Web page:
$1.4 million in grants to Counseling have far-reaching effects

Two Counseling program grants are having a direct impact on students and the community at large.

The grants, totaling $1.4 million, provide nearly $450,000 in stipends or tuition support for counseling students and $30,000 to program alumni for project participation. The immeasurable value is the impact on the Detroit community.

In 2015, University of Detroit Mercy’s Counseling Program was awarded a $780,000 grant from the Substance Abuse and Mental Health Services Administration (SAMHSA) as part of the Federal Screening, Brief Intervention, Referral and Coordination of Treatment initiative. Now in its second year, the program is reaching bachelor and master-level students and key constituents in the community.

Nancy Calleja
Nancy Calleja

“There is research to show that individuals who suffer with addiction will not go to a counselor for help, but will disclose their addiction to nurses or other professionals who aren’t going to treat them for it,” said Nancy Calleja, chair of the Department of Counseling and Addiction Studies. “Through this grant, we are able to help those professionals identify addiction and provide a brief intervention and referral for treatment.”

With the grant, Detroit Mercy will train nearly 1,100 students and the impact will be felt beyond that as they move out into their professional careers and train those around them.

Detroit Mercy students in the nursing, physician’s assistant, dentistry, counseling, psychology and social work graduate programs as well as bachelor-level nursing and dental students receive the training as part of their course work.

“We treat individuals through our public clinics, including the Counseling, Dental, McAuley Health and Psychology clinics,” Calleja said.

The department is working to educate the community as well.

“We’re not only providing the training to our students, but we are providing community outreach through seminars about specific and timely issues, including substance abuse, opioid addiction, alcohol abuse and prescription drug abuse,” Calleja said. “Some of the seminars are held on campus while others will take place in community settings. It’s a secondary effort to not only have our health professionals trained, but increase community awareness about the various issues.”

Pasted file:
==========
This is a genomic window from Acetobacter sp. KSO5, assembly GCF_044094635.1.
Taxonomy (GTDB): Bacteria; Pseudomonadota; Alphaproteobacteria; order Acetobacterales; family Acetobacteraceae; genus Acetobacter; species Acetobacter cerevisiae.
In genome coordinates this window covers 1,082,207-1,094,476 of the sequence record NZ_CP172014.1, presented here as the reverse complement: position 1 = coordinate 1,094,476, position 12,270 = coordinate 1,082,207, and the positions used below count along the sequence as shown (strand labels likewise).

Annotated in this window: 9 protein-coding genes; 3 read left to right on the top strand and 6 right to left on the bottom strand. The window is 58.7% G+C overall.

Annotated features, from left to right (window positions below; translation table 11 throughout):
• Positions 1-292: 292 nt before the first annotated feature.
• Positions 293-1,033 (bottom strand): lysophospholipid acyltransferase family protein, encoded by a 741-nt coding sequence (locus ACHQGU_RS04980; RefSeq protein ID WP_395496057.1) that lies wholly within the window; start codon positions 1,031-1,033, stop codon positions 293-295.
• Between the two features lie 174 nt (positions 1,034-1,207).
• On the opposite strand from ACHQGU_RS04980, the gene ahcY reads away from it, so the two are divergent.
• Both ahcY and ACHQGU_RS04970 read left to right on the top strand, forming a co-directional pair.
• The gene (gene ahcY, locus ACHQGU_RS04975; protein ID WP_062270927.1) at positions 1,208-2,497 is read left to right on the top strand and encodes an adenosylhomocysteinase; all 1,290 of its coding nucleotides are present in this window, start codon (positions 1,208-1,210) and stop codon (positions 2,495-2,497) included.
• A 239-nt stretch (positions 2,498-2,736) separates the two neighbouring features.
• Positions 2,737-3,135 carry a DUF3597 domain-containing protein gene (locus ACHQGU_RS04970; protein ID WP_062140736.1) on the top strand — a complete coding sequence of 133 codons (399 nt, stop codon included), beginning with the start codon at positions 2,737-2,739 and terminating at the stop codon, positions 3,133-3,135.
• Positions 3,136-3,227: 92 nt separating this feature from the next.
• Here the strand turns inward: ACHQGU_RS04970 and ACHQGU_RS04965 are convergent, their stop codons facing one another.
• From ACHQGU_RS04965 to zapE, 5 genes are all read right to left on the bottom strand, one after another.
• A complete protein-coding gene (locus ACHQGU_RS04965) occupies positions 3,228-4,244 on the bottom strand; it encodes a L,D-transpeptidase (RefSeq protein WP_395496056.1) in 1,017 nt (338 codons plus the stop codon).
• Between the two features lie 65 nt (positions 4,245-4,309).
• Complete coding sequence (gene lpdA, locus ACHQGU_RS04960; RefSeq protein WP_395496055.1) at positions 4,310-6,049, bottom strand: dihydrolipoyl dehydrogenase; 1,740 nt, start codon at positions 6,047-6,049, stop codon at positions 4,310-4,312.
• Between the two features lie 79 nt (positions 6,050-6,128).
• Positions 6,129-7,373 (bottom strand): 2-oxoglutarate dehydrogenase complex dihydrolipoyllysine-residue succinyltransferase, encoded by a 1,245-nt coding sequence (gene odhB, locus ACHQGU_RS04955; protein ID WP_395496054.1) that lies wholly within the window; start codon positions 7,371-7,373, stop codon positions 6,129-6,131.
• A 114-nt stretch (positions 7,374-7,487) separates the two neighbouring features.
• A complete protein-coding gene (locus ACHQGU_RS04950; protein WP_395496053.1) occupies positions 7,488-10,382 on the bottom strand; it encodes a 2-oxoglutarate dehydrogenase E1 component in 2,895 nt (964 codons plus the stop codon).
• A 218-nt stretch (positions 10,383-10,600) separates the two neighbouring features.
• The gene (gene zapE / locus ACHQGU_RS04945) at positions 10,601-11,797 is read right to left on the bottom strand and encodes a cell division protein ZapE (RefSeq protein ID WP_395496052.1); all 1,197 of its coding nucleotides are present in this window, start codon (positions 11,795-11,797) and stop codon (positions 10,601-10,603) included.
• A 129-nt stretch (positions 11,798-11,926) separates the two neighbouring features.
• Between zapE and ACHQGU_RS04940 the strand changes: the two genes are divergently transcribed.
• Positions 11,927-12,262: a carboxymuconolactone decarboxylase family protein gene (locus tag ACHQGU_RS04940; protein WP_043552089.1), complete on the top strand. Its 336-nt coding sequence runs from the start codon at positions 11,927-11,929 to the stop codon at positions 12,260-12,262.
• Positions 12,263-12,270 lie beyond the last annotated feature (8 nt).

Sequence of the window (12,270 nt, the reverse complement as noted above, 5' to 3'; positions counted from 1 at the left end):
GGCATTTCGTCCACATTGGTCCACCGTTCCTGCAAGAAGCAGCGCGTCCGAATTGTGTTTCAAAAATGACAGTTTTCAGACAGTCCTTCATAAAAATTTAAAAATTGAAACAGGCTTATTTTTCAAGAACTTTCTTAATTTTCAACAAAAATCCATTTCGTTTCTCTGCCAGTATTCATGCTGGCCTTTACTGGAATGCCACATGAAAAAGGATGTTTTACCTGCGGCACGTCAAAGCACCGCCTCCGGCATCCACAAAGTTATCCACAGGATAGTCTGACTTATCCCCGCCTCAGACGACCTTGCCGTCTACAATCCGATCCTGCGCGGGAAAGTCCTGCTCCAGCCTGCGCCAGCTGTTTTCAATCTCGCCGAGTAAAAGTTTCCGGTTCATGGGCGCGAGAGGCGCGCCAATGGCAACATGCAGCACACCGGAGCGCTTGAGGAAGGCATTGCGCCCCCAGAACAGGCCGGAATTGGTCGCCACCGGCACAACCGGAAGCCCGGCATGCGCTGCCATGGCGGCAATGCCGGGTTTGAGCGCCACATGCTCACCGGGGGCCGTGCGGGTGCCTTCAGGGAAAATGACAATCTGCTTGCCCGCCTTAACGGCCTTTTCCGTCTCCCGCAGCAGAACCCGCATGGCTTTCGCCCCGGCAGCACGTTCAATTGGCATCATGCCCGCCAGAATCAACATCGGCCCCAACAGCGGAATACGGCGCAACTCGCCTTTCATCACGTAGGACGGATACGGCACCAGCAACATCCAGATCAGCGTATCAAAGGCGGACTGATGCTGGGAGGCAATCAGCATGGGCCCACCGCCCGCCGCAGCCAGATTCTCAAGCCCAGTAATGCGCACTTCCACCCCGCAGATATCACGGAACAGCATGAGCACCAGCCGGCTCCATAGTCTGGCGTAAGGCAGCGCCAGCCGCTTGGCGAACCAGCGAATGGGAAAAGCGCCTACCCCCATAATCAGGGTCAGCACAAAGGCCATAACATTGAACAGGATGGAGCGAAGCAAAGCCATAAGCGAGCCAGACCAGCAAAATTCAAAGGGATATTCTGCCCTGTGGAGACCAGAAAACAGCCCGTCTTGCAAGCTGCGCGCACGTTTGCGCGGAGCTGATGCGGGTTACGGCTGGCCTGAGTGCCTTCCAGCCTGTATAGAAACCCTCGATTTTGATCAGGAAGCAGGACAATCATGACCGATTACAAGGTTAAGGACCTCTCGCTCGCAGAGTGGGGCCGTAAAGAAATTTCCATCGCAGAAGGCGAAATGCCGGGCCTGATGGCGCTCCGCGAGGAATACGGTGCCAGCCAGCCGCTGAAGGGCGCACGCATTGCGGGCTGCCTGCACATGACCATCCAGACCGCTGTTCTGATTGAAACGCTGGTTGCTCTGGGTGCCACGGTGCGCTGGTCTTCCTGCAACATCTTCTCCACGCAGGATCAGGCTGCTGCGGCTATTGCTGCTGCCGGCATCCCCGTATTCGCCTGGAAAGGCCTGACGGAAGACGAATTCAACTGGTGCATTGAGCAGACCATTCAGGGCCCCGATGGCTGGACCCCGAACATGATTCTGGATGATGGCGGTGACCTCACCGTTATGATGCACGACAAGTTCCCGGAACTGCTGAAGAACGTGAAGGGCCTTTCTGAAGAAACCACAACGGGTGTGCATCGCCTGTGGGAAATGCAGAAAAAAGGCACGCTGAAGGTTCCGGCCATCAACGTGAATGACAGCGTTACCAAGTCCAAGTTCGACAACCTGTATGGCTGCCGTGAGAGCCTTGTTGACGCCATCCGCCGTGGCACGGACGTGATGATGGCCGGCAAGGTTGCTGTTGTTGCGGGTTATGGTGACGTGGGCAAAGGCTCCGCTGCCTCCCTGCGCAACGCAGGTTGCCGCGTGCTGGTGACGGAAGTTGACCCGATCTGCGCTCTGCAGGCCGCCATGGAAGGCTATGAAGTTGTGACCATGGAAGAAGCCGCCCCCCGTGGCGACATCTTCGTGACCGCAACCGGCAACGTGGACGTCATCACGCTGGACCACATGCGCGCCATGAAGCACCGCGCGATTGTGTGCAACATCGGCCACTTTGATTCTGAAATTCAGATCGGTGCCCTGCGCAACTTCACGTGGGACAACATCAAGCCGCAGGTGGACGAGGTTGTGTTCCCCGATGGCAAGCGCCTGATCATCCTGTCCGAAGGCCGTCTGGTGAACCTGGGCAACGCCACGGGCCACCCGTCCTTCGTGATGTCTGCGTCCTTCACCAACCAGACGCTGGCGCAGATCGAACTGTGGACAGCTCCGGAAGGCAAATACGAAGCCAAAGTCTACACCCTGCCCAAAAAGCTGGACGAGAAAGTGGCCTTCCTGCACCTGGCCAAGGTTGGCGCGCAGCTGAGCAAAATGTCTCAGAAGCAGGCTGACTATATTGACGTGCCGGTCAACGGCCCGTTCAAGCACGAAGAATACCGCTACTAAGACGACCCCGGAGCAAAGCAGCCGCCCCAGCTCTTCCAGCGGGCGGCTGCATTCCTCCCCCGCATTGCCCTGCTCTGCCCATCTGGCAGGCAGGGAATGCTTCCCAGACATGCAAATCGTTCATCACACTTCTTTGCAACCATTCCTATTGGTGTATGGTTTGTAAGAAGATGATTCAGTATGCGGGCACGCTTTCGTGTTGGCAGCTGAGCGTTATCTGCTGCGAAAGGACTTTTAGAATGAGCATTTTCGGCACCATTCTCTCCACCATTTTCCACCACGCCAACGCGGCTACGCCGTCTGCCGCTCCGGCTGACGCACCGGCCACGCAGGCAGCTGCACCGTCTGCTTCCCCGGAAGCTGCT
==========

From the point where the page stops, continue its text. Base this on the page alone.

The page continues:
The SAMHSA grant isn’t the only one making an impact on students and the public. The Counseling Program is also the recipient of a $702,000 grant from the Health Resources and Service Administration (HRSA) to train students to work with high-risk adolescents, including those struggling with mental or substance abuse, those in the welfare or juvenile justice system or public mental health programs.

“For that, we have designed the Working with At-Risk Youth, or WARY Fellowship, for graduate counseling students. Those fellows receive additional training to work with this at-risk group and they receive a stipend for their extended internship. In return, they are committing to work with high-risk adolescents for the early part of their careers,” Calleja said.

One of those students is Ann Dudah, a clinical case worker at Spectrum Juvenile Justice-Lincoln Center.

“Working with these adolescents and their families has been a privilege and a huge learning experience that may not have been possible without WARY,” Dudah said, adding she wanted to be involved with social justice, but hadn’t considered juvenile justice specifically before learning about the WARY Fellowship.

“It has provided me with a focus, particularly the effects of childhood/adolescent trauma on the behavior of at-risk youth. The adolescent brain changes more rapidly than at any other time in life, and the effect of trauma, such as abuse, violence, drug use, natural disaster or poverty, can have a lasting and irreversible impact on these children,” Dudah said. In her role at Spectrum Juvenile Justice, she performs individual, group and family therapy, develops treatment plans and advocates for the residents in court.

According to Calleja, the program involves training in adolescent brain development based on years of research, understanding of trauma and public system involvement to help students become familiar with the workings of the juvenile justice system.

In its third and final year, the HRSA program has been more successful than initially anticipated, Calleja said. The structure of the program will be highlighted by a training session provided by HRSA to other grant applicants in January.

“We have built a large base of community partners who want our students after graduation because of the experience they gain in our program. We initially predicted 80 percent employment rate within six months of graduation and we are at 94 percent within one month,” said Calleja.

With the new federal administration, the future of the HRSA grant, like others, is unknown. However, if it is renewed, Calleja said Detroit Mercy is in a strong position to reapply and continue offering the WARY Fellowship.

“This grant is a fantastic recruitment tool. It shines the light on Detroit Mercy for the work of our students, it provides students with direct funds and it has a direct impact on the surrounding community,” Calleja said.

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